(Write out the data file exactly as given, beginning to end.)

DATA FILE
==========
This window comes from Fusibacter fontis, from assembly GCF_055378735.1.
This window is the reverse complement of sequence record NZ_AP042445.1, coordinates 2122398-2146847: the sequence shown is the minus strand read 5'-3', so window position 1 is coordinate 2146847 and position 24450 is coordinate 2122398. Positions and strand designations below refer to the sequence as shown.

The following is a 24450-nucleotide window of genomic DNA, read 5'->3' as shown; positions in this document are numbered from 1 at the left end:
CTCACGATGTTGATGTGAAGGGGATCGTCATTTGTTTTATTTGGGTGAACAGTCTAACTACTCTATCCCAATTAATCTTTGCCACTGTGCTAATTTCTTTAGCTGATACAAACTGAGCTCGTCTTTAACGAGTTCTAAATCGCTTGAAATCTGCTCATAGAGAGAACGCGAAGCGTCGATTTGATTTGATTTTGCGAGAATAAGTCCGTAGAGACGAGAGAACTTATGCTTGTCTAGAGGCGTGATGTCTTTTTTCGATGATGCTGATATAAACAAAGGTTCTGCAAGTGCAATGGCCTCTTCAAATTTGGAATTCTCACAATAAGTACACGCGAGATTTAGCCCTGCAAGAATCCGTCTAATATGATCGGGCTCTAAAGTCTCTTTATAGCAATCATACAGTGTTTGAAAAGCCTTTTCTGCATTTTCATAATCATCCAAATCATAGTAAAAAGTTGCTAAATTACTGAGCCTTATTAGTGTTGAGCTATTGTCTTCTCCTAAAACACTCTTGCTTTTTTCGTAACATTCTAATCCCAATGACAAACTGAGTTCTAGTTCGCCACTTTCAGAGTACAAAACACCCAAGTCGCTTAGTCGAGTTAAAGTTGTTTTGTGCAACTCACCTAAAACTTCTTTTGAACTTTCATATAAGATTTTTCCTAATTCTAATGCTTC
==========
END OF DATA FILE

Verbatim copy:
This window comes from Fusibacter fontis, from assembly GCF_055378735.1.
This window is the reverse complement of sequence record NZ_AP042445.1, coordinates 2122398-2146847: the sequence shown is the minus strand read 5'-3', so window position 1 is coordinate 2146847 and position 24450 is coordinate 2122398. Positions and strand designations below refer to the sequence as shown.

The following is a 24450-nucleotide window of genomic DNA, read 5'->3' as shown; positions in this document are numbered from 1 at the left end:
CTCACGATGTTGATGTGAAGGGGATCGTCATTTGTTTTATTTGGGTGAACAGTCTAACTACTCTATCCCAATTAATCTTTGCCACTGTGCTAATTTCTTTAGCTGATACAAACTGAGCTCGTCTTTAACGAGTTCTAAATCGCTTGAAATCTGCTCATAGAGAGAACGCGAAGCGTCGATTTGATTTGATTTTGCGAGAATAAGTCCGTAGAGACGAGAGAACTTATGCTTGTCTAGAGGCGTGATGTCTTTTTTCGATGATGCTGATATAAACAAAGGTTCTGCAAGTGCAATGGCCTCTTCAAATTTGGAATTCTCACAATAAGTACACGCGAGATTTAGCCCTGCAAGAATCCGTCTAATATGATCGGGCTCTAAAGTCTCTTTATAGCAATCATACAGTGTTTGAAAAGCCTTTTCTGCATTTTCATAATCATCCAAATCATAGTAAAAAGTTGCTAAATTACTGAGCCTTATTAGTGTTGAGCTATTGTCTTCTCCTAAAACACTCTTGCTTTTTTCGTAACATTCTAATCCCAATGACAAACTGAGTTCTAGTTCGCCACTTTCAGAGTACAAAACACCCAAGTCGCTTAGTCGAGTTAAAGTTGTTTTGTGCAACTCACCTAAAACTTCTTTTGAACTTTCATATAAGATTTTTCCTAATTCTAATGCTTC